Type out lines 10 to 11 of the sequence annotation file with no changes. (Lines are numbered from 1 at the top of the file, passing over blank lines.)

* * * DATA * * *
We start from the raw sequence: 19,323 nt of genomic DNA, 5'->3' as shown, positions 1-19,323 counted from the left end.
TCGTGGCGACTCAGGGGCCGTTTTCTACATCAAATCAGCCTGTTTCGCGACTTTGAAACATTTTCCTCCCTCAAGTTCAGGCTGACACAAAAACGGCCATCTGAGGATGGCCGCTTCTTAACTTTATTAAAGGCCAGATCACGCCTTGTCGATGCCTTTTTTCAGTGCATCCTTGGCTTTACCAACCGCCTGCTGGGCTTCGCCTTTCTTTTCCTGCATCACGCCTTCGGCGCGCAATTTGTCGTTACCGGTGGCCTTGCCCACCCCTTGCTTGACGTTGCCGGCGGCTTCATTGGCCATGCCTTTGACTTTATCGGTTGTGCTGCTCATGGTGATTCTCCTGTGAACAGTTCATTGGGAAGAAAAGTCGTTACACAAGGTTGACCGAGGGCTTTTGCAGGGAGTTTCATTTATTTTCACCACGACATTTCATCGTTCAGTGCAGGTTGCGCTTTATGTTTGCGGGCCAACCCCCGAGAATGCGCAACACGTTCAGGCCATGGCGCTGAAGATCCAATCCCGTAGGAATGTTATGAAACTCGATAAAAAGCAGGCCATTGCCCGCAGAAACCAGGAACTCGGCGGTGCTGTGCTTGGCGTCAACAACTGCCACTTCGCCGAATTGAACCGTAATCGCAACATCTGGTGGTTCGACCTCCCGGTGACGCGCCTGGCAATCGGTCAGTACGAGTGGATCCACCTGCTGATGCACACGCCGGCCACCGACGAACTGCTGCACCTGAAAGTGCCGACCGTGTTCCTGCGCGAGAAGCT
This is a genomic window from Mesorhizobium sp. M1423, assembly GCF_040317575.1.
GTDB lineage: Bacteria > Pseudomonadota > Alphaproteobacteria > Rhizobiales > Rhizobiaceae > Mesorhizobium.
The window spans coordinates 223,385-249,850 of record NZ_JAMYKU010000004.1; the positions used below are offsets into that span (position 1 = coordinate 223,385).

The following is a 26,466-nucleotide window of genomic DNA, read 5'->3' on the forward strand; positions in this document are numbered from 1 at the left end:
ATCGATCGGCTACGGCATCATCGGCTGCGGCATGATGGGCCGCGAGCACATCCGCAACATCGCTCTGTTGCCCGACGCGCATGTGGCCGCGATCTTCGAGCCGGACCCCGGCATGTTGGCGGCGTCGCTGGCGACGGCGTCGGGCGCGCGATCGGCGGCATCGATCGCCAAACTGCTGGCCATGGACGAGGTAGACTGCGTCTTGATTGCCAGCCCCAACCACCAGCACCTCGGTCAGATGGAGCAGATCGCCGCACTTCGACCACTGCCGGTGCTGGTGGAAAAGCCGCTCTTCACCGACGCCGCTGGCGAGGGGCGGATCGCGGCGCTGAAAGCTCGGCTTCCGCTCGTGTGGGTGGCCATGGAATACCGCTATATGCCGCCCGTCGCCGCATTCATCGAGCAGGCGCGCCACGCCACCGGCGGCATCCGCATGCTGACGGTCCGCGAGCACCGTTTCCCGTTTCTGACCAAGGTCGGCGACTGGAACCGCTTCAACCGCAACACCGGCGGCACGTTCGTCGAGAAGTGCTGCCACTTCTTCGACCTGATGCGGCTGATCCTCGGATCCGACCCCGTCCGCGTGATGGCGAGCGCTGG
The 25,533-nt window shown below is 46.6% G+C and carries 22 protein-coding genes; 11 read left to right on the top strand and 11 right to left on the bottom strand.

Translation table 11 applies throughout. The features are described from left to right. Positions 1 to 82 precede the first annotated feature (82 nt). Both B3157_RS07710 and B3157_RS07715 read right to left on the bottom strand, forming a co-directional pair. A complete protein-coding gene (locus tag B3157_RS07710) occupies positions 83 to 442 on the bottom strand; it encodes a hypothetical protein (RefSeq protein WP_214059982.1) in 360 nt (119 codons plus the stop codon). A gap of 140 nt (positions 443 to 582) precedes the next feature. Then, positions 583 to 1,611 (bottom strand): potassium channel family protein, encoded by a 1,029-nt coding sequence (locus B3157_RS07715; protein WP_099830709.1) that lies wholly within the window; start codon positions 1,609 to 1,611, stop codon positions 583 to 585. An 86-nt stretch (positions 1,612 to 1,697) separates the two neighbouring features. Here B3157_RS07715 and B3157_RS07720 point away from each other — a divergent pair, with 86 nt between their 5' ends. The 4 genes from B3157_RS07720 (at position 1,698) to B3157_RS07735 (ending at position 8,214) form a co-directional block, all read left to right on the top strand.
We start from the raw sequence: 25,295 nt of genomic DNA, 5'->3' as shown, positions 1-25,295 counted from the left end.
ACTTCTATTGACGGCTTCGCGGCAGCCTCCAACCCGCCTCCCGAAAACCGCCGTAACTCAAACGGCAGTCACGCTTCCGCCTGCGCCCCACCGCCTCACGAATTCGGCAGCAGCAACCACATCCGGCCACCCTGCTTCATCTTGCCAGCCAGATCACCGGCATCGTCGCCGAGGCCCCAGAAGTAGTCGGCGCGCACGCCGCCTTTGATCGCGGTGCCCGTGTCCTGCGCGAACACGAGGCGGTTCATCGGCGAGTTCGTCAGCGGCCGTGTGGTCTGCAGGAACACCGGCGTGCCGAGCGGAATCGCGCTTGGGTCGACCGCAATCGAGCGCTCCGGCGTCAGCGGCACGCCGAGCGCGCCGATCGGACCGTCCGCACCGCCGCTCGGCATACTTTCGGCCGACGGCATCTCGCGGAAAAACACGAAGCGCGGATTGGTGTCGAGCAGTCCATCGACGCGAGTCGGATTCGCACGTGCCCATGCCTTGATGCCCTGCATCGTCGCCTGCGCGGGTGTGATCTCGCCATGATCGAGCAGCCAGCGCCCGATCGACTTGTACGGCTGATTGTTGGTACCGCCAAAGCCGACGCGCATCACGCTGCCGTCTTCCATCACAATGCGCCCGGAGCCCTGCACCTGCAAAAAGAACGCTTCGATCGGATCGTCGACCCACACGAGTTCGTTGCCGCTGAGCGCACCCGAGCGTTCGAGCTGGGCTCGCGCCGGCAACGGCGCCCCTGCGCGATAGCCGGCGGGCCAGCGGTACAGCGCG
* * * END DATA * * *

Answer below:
We start from the raw sequence: 25,295 nt of genomic DNA, 5'->3' as shown, positions 1-25,295 counted from the left end.
ACTTCTATTGACGGCTTCGCGGCAGCCTCCAACCCGCCTCCCGAAAACCGCCGTAACTCAAACGGCAGTCACGCTTCCGCCTGCGCCCCACCGCCTCACGAATTCGGCAGCAGCAACCACATCCGGCCACCCTGCTTCATCTTGCCAGCCAGATCACCGGCATCGTCGCCGAGGCCCCAGAAGTAGTCGGCGCGCACGCCGCCTTTGATCGCGGTGCCCGTGTCCTGCGCGAACACGAGGCGGTTCATCGGCGAGTTCGTCAGCGGCCGTGTGGTCTGCAGGAACACCGGCGTGCCGAGCGGAATCGCGCTTGGGTCGACCGCAATCGAGCGCTCCGGCGTCAGCGGCACGCCGAGCGCGCCGATCGGACCGTCCGCACCGCCGCTCGGCATACTTTCGGCCGACGGCATCTCGCGGAAAAACACGAAGCGCGGATTGGTGTCGAGCAGTCCATCGACGCGAGTCGGATTCGCACGTGCCCATGCCTTGATGCCCTGCATCGTCGCCTGCGCGGGTGTGATCTCGCCATGATCGAGCAGCCAGCGCCCGATCGACTTGTACGGCTGATTGTTGGTACCGCCAAAGCCGACGCGCATCACGCTGCCGTCTTCCATCACAATGCGCCCGGAGCCCTGCACCTGCAAAAAGAACGCTTCGATCGGATCGTCGACCCACACGAGTTCGTTGCCGCTGAGCGCACCCGAGCGTTCGAGCTGGGCTCGCGCCGGCAACGGCGCCCCTGCGCGATAGCCGGCGGGCCAGCGGTACAGCGCG